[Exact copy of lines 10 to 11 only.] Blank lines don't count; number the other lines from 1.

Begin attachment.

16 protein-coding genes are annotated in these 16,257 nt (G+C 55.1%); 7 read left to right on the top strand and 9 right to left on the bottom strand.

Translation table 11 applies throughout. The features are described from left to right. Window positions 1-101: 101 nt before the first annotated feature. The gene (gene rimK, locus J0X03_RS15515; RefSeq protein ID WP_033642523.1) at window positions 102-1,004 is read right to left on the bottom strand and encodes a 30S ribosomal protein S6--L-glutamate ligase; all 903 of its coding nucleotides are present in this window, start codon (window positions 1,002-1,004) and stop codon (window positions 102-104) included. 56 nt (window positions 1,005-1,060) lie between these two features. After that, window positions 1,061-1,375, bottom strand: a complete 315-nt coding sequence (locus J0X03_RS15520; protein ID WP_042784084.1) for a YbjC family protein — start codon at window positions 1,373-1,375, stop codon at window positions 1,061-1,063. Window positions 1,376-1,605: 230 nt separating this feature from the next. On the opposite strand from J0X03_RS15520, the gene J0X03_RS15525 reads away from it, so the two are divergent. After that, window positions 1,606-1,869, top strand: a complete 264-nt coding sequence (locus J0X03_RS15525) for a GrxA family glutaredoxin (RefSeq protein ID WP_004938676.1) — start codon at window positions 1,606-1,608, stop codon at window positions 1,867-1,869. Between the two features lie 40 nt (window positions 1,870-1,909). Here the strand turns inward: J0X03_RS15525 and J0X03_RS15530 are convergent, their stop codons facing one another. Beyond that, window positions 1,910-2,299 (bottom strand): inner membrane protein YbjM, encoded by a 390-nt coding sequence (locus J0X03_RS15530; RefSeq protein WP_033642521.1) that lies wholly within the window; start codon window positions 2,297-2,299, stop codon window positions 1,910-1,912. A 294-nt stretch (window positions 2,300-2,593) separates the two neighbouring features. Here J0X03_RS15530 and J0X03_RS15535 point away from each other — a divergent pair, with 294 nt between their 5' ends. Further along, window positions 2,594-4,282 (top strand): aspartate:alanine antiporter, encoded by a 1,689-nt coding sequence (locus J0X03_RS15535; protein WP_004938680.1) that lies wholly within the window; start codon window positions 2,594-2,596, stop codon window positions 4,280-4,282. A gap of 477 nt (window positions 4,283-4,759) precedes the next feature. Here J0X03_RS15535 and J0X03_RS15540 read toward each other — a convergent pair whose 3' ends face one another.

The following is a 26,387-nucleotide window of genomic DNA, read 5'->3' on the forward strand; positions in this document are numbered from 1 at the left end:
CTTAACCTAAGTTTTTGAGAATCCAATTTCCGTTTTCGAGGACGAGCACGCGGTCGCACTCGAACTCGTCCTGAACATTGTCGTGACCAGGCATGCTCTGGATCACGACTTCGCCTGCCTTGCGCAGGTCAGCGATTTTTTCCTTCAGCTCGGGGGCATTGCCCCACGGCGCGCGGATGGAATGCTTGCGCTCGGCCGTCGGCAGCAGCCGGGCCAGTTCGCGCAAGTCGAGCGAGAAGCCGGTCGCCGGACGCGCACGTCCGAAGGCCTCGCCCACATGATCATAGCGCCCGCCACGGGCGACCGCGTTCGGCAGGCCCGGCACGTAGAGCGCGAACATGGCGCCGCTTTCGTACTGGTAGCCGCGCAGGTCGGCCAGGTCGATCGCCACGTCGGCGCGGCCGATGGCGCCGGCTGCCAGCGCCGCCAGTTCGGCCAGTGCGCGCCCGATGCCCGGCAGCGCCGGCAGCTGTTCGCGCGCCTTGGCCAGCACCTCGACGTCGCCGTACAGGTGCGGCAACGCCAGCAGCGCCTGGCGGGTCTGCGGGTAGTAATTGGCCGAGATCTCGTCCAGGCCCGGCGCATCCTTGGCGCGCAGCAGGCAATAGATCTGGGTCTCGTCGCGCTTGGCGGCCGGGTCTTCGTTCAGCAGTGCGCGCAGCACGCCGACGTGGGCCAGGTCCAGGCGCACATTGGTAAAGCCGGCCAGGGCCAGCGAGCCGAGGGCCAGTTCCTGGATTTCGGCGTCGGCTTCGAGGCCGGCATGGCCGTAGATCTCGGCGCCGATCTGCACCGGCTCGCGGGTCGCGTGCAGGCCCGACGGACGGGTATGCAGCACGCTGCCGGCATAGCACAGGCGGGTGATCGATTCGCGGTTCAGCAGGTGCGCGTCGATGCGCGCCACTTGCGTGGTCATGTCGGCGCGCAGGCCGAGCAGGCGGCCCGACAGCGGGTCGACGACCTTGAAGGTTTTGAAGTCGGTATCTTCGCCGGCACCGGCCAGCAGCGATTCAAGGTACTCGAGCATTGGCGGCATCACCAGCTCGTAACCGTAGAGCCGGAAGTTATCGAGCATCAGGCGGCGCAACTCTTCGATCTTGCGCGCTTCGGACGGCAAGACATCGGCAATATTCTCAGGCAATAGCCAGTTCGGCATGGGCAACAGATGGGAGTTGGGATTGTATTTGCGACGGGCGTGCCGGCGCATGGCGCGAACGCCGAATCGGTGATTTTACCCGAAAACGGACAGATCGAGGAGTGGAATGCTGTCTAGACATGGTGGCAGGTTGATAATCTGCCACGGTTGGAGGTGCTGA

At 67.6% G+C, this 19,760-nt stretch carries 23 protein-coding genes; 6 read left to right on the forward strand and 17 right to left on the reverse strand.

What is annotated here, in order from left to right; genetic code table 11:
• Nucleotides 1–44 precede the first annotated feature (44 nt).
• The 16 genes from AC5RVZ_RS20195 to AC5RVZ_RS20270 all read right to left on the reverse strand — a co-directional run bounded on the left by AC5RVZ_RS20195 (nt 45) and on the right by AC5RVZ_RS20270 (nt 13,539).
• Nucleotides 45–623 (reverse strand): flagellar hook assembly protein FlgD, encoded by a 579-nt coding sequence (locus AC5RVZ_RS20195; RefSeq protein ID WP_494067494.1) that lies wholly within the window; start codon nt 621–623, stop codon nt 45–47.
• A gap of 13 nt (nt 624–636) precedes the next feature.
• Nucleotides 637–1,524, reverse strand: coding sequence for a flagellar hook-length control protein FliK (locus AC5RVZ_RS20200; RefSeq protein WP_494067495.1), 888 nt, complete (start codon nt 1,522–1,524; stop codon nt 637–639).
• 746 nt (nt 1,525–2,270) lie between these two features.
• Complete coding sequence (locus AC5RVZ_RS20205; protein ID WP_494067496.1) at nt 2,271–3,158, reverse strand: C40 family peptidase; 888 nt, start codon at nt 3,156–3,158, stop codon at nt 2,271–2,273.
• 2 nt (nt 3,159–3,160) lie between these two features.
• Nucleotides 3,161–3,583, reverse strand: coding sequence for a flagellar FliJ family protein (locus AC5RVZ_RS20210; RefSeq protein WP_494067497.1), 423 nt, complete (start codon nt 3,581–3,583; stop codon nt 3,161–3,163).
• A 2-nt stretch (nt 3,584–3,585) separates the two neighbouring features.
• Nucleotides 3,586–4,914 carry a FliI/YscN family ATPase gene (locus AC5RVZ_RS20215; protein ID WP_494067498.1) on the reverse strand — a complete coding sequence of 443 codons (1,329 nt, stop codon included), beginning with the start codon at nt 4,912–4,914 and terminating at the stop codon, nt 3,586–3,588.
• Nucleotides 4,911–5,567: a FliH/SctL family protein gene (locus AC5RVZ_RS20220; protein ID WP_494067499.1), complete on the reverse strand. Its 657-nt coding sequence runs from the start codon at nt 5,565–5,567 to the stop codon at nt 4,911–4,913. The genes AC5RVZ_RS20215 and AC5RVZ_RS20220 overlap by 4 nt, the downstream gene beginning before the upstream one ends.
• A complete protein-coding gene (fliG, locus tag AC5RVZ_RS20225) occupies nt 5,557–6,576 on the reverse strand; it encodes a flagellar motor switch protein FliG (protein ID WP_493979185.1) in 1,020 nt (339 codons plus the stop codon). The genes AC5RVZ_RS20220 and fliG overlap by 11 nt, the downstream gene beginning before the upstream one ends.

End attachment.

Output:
• A gap of 13 nt (nt 624–636) precedes the next feature.
• Nucleotides 637–1,524, reverse strand: coding sequence for a flagellar hook-length control protein FliK (locus AC5RVZ_RS20200; RefSeq protein WP_494067495.1), 888 nt, complete (start codon nt 1,522–1,524; stop codon nt 637–639).